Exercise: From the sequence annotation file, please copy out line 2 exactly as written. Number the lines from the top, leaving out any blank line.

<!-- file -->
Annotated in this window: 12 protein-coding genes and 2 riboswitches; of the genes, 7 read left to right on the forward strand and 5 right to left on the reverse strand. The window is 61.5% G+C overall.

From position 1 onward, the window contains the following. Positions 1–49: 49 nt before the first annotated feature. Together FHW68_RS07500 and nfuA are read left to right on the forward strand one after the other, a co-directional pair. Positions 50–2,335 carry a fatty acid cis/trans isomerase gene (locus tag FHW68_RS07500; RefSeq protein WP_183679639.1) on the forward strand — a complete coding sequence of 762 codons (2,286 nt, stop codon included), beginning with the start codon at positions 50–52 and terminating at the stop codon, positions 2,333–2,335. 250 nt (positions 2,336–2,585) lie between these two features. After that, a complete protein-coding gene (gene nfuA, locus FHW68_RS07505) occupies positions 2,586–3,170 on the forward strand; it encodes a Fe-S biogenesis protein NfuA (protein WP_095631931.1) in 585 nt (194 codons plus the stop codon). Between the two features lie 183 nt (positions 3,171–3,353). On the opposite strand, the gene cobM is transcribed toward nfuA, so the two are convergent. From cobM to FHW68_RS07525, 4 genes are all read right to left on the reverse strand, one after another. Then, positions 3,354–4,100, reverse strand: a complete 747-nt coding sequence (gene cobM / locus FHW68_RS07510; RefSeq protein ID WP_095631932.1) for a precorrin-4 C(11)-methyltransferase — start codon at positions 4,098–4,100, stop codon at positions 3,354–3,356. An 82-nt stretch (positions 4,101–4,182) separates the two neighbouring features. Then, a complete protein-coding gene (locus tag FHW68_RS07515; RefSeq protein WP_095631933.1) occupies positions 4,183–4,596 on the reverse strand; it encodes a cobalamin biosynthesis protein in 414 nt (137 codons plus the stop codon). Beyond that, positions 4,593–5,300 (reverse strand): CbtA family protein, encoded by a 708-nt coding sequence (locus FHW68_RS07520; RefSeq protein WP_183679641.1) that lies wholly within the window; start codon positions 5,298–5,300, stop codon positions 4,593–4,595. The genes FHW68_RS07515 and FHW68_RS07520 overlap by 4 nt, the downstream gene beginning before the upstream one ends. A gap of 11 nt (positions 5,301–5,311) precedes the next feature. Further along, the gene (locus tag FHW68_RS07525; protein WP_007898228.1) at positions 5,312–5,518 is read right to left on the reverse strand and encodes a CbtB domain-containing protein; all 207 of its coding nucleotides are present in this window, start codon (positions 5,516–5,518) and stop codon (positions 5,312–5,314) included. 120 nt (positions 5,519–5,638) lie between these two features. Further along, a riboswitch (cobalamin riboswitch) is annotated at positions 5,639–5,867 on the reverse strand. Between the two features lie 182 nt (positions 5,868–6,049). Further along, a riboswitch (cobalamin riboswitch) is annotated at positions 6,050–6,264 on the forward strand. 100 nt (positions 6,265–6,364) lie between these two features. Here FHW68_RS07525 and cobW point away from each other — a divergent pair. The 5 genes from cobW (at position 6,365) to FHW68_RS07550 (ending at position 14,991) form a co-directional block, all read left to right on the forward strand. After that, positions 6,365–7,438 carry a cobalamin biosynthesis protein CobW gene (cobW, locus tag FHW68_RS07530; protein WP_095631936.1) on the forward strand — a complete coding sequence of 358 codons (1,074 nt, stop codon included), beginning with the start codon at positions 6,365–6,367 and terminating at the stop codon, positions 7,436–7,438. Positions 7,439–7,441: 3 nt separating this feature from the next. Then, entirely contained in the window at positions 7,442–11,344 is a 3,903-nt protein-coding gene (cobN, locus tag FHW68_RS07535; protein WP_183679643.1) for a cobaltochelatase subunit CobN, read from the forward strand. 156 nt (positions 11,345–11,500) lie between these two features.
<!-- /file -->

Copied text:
From position 1 onward, the window contains the following. Positions 1–49: 49 nt before the first annotated feature. Together FHW68_RS07500 and nfuA are read left to right on the forward strand one after the other, a co-directional pair. Positions 50–2,335 carry a fatty acid cis/trans isomerase gene (locus tag FHW68_RS07500; RefSeq protein WP_183679639.1) on the forward strand — a complete coding sequence of 762 codons (2,286 nt, stop codon included), beginning with the start codon at positions 50–52 and terminating at the stop codon, positions 2,333–2,335. 250 nt (positions 2,336–2,585) lie between these two features. After that, a complete protein-coding gene (gene nfuA, locus FHW68_RS07505) occupies positions 2,586–3,170 on the forward strand; it encodes a Fe-S biogenesis protein NfuA (protein WP_095631931.1) in 585 nt (194 codons plus the stop codon). Between the two features lie 183 nt (positions 3,171–3,353). On the opposite strand, the gene cobM is transcribed toward nfuA, so the two are convergent. From cobM to FHW68_RS07525, 4 genes are all read right to left on the reverse strand, one after another. Then, positions 3,354–4,100, reverse strand: a complete 747-nt coding sequence (gene cobM / locus FHW68_RS07510; RefSeq protein ID WP_095631932.1) for a precorrin-4 C(11)-methyltransferase — start codon at positions 4,098–4,100, stop codon at positions 3,354–3,356. An 82-nt stretch (positions 4,101–4,182) separates the two neighbouring features. Then, a complete protein-coding gene (locus tag FHW68_RS07515; RefSeq protein WP_095631933.1) occupies positions 4,183–4,596 on the reverse strand; it encodes a cobalamin biosynthesis protein in 414 nt (137 codons plus the stop codon). Beyond that, positions 4,593–5,300 (reverse strand): CbtA family protein, encoded by a 708-nt coding sequence (locus FHW68_RS07520; RefSeq protein WP_183679641.1) that lies wholly within the window; start codon positions 5,298–5,300, stop codon positions 4,593–4,595. The genes FHW68_RS07515 and FHW68_RS07520 overlap by 4 nt, the downstream gene beginning before the upstream one ends. A gap of 11 nt (positions 5,301–5,311) precedes the next feature. Further along, the gene (locus tag FHW68_RS07525; protein WP_007898228.1) at positions 5,312–5,518 is read right to left on the reverse strand and encodes a CbtB domain-containing protein; all 207 of its coding nucleotides are present in this window, start codon (positions 5,516–5,518) and stop codon (positions 5,312–5,314) included. 120 nt (positions 5,519–5,638) lie between these two features. Further along, a riboswitch (cobalamin riboswitch) is annotated at positions 5,639–5,867 on the reverse strand. Between the two features lie 182 nt (positions 5,868–6,049). Further along, a riboswitch (cobalamin riboswitch) is annotated at positions 6,050–6,264 on the forward strand. 100 nt (positions 6,265–6,364) lie between these two features. Here FHW68_RS07525 and cobW point away from each other — a divergent pair. The 5 genes from cobW (at position 6,365) to FHW68_RS07550 (ending at position 14,991) form a co-directional block, all read left to right on the forward strand. After that, positions 6,365–7,438 carry a cobalamin biosynthesis protein CobW gene (cobW, locus tag FHW68_RS07530; protein WP_095631936.1) on the forward strand — a complete coding sequence of 358 codons (1,074 nt, stop codon included), beginning with the start codon at positions 6,365–6,367 and terminating at the stop codon, positions 7,436–7,438. Positions 7,439–7,441: 3 nt separating this feature from the next. Then, entirely contained in the window at positions 7,442–11,344 is a 3,903-nt protein-coding gene (cobN, locus tag FHW68_RS07535; protein WP_183679643.1) for a cobaltochelatase subunit CobN, read from the forward strand. 156 nt (positions 11,345–11,500) lie between these two features.